Flourishing’s ranks are made up of vocalist/guitarist Garrett Bussanick, who is one of the guitarists for Wetnurse, a band you should go out of your way to hear now if you’re not familiar with them, bassist Erik Rizk, and drummer Brian Corcoran. When you tackle “Fossils” and are baffled that only three guys can make this much noise, chances are you’re not alone. There’s an industrial suffocation to what these guys do, and by that I don’t mean, like, Ministry or something. Their music sounds like it was constructed by cranes, heavy-load dump trucks, steaming cement trucks and crews of folks putting in hard labor underneath an unforgiving sun. It’s steel bridge heavy. You’ll need a hard hat and a tool belt. Of course, there’s also an off-kilter weirdness to what they do, and a lazy person (that’s me!) might chalk it up as math metal, but it’s really more than that. “A Thimble’s Worth” has a hardcore flare to it, and its tempo is dizzying; “The Prospects of Rejection” has a thick bassline and spiraling guitars that leave you reaching for a steady wall; “In Vivid Monochrome” is all smashing chaos and doom-and-zoom guitars; and “As If Bathed in Excellence” caps the record on a stunning, baffling note, almost warning you that if you’re reeling from what you heard here, you have no idea what’s coming next.
It may take some listens to fully absorb and digest “The Sum of All Fossils,” because there’s a lot to chew here. But each trip back is rewarding, painful in a good way, and enveloping in a manner so many metal records these fail to achieve. Great first full-length.
For more on the band, go here: http://www.facebook.com/flourishingnyc
To buy “The Sum of All Fossils,” go here: http://tpltr.bigcartel.com/
For more on the label, go here: http://www.thepathlesstraveledrecords.com/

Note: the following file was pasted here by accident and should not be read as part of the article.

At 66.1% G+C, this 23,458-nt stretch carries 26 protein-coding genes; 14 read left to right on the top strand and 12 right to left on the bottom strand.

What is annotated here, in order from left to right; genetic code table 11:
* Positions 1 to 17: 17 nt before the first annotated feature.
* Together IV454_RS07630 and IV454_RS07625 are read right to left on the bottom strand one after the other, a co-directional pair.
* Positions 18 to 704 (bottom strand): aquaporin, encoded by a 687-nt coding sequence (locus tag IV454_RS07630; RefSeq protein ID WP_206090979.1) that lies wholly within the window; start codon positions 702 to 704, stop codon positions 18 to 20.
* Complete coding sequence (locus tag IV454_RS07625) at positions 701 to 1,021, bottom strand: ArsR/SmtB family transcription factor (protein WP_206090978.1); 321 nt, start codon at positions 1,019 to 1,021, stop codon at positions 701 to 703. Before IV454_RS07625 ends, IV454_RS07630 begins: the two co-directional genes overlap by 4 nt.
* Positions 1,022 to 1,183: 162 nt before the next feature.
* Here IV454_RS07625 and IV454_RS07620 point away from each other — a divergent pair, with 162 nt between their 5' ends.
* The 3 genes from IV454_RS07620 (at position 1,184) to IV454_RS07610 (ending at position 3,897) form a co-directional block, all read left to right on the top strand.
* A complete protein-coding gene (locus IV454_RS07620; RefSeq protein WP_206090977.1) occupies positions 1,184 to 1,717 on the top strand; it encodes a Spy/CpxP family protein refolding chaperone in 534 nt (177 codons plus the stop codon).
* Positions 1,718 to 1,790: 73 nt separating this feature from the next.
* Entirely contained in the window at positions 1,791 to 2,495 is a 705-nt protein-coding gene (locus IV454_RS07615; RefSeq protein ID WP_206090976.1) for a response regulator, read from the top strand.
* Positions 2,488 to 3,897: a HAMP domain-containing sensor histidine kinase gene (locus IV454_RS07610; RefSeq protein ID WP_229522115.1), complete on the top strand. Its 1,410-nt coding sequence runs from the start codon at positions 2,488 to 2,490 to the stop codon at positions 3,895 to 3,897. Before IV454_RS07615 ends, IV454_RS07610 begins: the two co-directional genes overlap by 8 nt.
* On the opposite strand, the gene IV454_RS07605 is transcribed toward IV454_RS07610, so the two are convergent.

We haven’t heard from Oakland, Calif., sludge maulers Brainoil since their 2003 self-titled debut (released by Life Is Abuse), but eight years later, here they come blazing back again with “Death of This Dry Season,” released by the always reliable 20 Buck Spin. Since then, its members haven’t exactly been dormant, as they played with other notables bands such as Laudanum, Scarecrow, Watch Them Die, Dead Language, and that’s just some of them. But over the past few years, Brainoil’s members got back together, started playing music again, and that path is what led us to this seven-track, 25-minute effort that their longtime fans probably wondered if they’d ever see or hear.
The trio that is Brainoil – guitarist/vocalist Nathan Smith, bassist/vocalist Greg Wilkinson, drummer Ira Harris—still pay homage to Eyehategod, Buzzov*en, and Corrosion of Conformity with their muddy, sometimes groove-laden thrashing that is easy to get into and has enough groove to keep your fist pounding on the table. These guys waste no time getting started, as they hammer through the opening title cut and “Gravity Is a Relic,” with its steamrolling pace and throaty screaming. “Feet Cling to the Rotting Soil” is a faster cut and has a punk spinal column; “To Bury the Pages of Existence” also hits like lightning but also has a bluesy base; and “Crimson Shadows” is relentless and vicious, showing their willingness to draw blood. One drawback is some of the riffing, especially the opening parts of these songs, has a bit of samey-ness, which is probably more noticeable because the record is so short. Then again, that seems to be the punk rock spirit coming out of them, and it’s not tiring and distracting or anything. It’s just noticeable. Nonetheless, it’s a rousing, bruising comeback album, and it’s great to have this band back in the conversation, especially since the sludge subgenre has grown so steadily the last half-decade.
For more on Brainoil, go here: http://www.brainoil.com/
To buy “Death of This Dry Season,” go here: http://www.20buckspin.com/site/releases/spin041-brainoil-death-of-this-dry-season-lp/
For more on the label, go here: http://www.20buckspin.com/site/